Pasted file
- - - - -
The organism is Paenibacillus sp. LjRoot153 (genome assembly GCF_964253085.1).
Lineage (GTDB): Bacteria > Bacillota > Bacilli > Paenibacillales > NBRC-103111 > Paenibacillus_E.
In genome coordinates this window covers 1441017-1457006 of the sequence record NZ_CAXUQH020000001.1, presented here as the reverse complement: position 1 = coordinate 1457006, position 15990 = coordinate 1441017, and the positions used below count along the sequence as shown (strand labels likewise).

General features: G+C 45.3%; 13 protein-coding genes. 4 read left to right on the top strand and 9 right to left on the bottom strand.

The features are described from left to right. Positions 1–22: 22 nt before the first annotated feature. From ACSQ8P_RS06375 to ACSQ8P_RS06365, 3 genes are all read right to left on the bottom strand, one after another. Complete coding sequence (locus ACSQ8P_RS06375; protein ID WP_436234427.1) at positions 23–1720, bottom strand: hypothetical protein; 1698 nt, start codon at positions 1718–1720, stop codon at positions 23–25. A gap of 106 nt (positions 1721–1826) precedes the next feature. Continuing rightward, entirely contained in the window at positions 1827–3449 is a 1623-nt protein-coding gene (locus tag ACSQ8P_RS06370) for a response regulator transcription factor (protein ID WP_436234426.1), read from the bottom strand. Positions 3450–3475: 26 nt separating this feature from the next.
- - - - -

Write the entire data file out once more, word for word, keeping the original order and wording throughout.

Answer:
The organism is Paenibacillus sp. LjRoot153 (genome assembly GCF_964253085.1).
Lineage (GTDB): Bacteria > Bacillota > Bacilli > Paenibacillales > NBRC-103111 > Paenibacillus_E.
In genome coordinates this window covers 1441017-1457006 of the sequence record NZ_CAXUQH020000001.1, presented here as the reverse complement: position 1 = coordinate 1457006, position 15990 = coordinate 1441017, and the positions used below count along the sequence as shown (strand labels likewise).

General features: G+C 45.3%; 13 protein-coding genes. 4 read left to right on the top strand and 9 right to left on the bottom strand.

The features are described from left to right. Positions 1–22: 22 nt before the first annotated feature. From ACSQ8P_RS06375 to ACSQ8P_RS06365, 3 genes are all read right to left on the bottom strand, one after another. Complete coding sequence (locus ACSQ8P_RS06375; protein ID WP_436234427.1) at positions 23–1720, bottom strand: hypothetical protein; 1698 nt, start codon at positions 1718–1720, stop codon at positions 23–25. A gap of 106 nt (positions 1721–1826) precedes the next feature. Continuing rightward, entirely contained in the window at positions 1827–3449 is a 1623-nt protein-coding gene (locus tag ACSQ8P_RS06370) for a response regulator transcription factor (protein ID WP_436234426.1), read from the bottom strand. Positions 3450–3475: 26 nt separating this feature from the next.